Genetic/Genomic Testing and OCD

KWPN-NAAs I have gotten more interested in sport horse breeding I have started to read up on all sorts of related topics from learning about different registries to spiraling into a black hole tracking a horses bloodlines. Luna is registered KWPN/ Dutch WB. As such I have started trying to understand the different predicates available to KWPN mares.

It is different for all of the studbooks but for KWPN there are different predicates/status for mares. The predicates that a mare is eligible for are outlined on the registry’s website but for a quick rundown:

  • Ster – A horse with above average conformation/movement/ jumping
  • Keur – A mare that is above Ster with quality and has completed an IBOP performance test or sport requirements
  • PROK and/or D-OC – A horse that has passed extensive radiographs or DNA testing
  • IBOP/ Sport – A horse that has passed a riding test or sport performance
  • Elite – A Keur mare that has also passed PROK or D-OC requirments

Generally a horse would be inspected as a 3yo to go from the foalbook (vb) to the studbook (stb). At this time they would also be inspected for Ster or Keur eligibility. At the end of the day whether Luna does well or not or is even presented at keurings does not mean she is or isn’t a quality horse. Primarily I am just excited for our future together in the Jumpers.

dsc_0186-edit.jpgYesterday I found out that Luna passed the D-OC DNA test from KWPN and now has the D-OC predicate. This is essentially a test to determine the heritability or likely hood of a horse to pass OC to its offspring. Here is an excerpt from the KWPN website regarding the D-OC testing.

What is the outcome of the DNA-test?
The outcome of the test DNA will be a genomic breeding value for OC (GFW OC). This value indicates the position of the horse relative to the current KWPN population. On average, 70% of the population of breeding values comes between 96 and 104. Scores a horse more than 104 then it may be expected that the horse inherits less OC to its offspring. Horses scoring 95 or below are expected to contribute negative for OC inheritance.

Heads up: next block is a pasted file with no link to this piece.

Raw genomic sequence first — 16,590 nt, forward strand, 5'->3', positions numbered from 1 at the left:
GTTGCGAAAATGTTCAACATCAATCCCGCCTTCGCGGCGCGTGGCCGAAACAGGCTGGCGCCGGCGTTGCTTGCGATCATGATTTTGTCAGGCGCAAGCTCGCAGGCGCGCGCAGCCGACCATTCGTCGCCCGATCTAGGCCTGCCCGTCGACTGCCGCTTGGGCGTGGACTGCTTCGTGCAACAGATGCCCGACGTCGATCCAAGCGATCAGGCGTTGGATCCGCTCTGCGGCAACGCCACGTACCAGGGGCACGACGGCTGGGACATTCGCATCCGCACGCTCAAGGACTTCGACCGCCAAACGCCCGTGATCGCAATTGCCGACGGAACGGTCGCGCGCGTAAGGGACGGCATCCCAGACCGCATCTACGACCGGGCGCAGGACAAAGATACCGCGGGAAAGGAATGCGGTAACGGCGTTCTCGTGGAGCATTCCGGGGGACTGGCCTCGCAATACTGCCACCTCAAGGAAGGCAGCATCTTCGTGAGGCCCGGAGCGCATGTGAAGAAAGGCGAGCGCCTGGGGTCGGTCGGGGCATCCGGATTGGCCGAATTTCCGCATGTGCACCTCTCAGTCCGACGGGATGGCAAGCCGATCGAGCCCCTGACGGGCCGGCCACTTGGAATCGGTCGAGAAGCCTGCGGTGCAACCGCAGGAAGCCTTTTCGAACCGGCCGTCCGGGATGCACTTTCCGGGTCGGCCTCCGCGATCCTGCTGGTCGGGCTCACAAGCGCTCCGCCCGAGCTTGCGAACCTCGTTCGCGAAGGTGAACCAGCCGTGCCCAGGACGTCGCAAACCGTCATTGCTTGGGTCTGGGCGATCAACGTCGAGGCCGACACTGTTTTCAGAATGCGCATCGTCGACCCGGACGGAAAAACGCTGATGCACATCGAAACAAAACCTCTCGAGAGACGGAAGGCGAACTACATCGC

I personally remain a bit skeptical of the test due to personal experience though I do know that there are external factors impacting a horse developing OCD. That said I figured that as Luna will not be 2yo by the time that the PROK examination is discontinued as a step towards Elite I might as well go for it and see what happened. Who knows if she will even achieve the other requirements anyways.

Is there anyone else that’s involved or interested in breeding that knows of other registries with similar developing DNA testing protocols? I find it all very interesting but at the end of the day I don’t think that there will be a total eradication of the presence of OCDs and will wait to see how accurate this genetic/genomic testing ends up being. I guess if you don’t make steps in the right direction with research to understand the cause/problem there will never be progress though. Thoughts?


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  1. Interesting! Kinda cool they’re taking a stance on OCD, though I don’t really understand what the scoring means. Good for the registry to try to work towards that.

    I have to say, though. Everytime someone mentions a “keuring”, I immediately think coffee machine. Haha

    Congrats to Luna!

  2. I admit to knowing next to nothing about sport horse breeding, but I found your post about it interesting, especially the genetic testing part. Looking forward to more posts like this!

  3. Super interesting. Kind of reminds me of AQHA and HYPP status. Every stallion now has to have a 5 panel test in order for their foals to be eligible for registration. It’s interesting that they do it for mares as well, I think that’s smart!

    1. If my understanding is correct stallions have to get the DNA test and radiographs. It’s interesting for sure. For mares born into the foal book it isn’t required to get into the studbook unless you want to / as a step to elite. I believe mares from outside books would need to get rads still to be entered into the main book.

  4. Very interesting! I never knew this. I think it’s a good thing, but you’re right – there are external factors that can contribute.

  5. Interesting stuff. I thought OCDs were primarily caused by external factors and not hereditary. I’ve heard from breeders that the rule of thumb is keep the young ones lean and the chance of OCD developing is small. I just recently saw a study done on youngsters that took xrays when they were a few months old, and then again when they were 18 months old. The ones that were kept lean showed OCDs healing/disappearing/not appearing. The ones that were fattened up had a higher percentage of OCDs. Wish I remembered where I saw the study.